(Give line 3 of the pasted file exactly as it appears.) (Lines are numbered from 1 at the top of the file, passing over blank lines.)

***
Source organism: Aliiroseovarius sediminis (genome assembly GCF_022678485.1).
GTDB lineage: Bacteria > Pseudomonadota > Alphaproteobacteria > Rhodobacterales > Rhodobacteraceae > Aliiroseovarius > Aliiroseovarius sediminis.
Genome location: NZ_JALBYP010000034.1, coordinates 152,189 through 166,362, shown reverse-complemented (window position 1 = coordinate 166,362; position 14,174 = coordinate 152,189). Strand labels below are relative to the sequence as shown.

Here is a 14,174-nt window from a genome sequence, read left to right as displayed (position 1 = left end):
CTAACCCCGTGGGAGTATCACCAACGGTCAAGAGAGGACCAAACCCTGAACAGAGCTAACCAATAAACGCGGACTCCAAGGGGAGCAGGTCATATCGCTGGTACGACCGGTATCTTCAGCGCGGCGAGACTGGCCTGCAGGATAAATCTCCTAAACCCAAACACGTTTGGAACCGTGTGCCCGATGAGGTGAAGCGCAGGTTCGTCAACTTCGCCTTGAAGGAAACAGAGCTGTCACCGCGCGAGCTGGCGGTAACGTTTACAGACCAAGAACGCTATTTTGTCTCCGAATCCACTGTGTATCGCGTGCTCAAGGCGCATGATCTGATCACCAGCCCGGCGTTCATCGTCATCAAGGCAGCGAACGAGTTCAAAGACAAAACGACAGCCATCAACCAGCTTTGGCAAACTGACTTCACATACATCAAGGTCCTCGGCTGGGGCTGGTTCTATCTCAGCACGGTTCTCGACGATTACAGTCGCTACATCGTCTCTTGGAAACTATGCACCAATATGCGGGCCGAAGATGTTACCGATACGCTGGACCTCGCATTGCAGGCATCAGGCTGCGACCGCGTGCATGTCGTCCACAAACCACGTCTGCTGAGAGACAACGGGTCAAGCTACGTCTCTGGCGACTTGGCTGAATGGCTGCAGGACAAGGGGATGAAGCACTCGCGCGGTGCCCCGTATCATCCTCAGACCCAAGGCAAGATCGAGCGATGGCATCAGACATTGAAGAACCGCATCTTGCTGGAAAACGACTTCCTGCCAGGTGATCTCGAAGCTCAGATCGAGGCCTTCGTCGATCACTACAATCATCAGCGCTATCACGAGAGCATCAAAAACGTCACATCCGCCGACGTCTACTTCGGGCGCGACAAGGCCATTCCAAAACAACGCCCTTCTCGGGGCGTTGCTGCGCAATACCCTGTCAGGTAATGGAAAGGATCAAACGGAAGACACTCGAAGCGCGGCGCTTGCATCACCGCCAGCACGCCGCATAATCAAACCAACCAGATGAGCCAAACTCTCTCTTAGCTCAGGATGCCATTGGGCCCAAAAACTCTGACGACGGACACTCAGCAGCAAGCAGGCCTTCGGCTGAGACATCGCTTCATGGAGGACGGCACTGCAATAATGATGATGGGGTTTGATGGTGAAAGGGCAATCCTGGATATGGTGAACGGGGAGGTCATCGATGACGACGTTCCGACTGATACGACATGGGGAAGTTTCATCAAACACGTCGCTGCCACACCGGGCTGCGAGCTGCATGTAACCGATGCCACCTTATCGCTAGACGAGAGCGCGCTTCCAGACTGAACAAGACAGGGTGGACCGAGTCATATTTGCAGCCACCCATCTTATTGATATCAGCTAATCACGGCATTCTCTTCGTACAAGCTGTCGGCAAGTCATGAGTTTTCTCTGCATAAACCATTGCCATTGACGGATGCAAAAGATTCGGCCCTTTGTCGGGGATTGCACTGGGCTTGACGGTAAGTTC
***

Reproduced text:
Genome location: NZ_JALBYP010000034.1, coordinates 152,189 through 166,362, shown reverse-complemented (window position 1 = coordinate 166,362; position 14,174 = coordinate 152,189). Strand labels below are relative to the sequence as shown.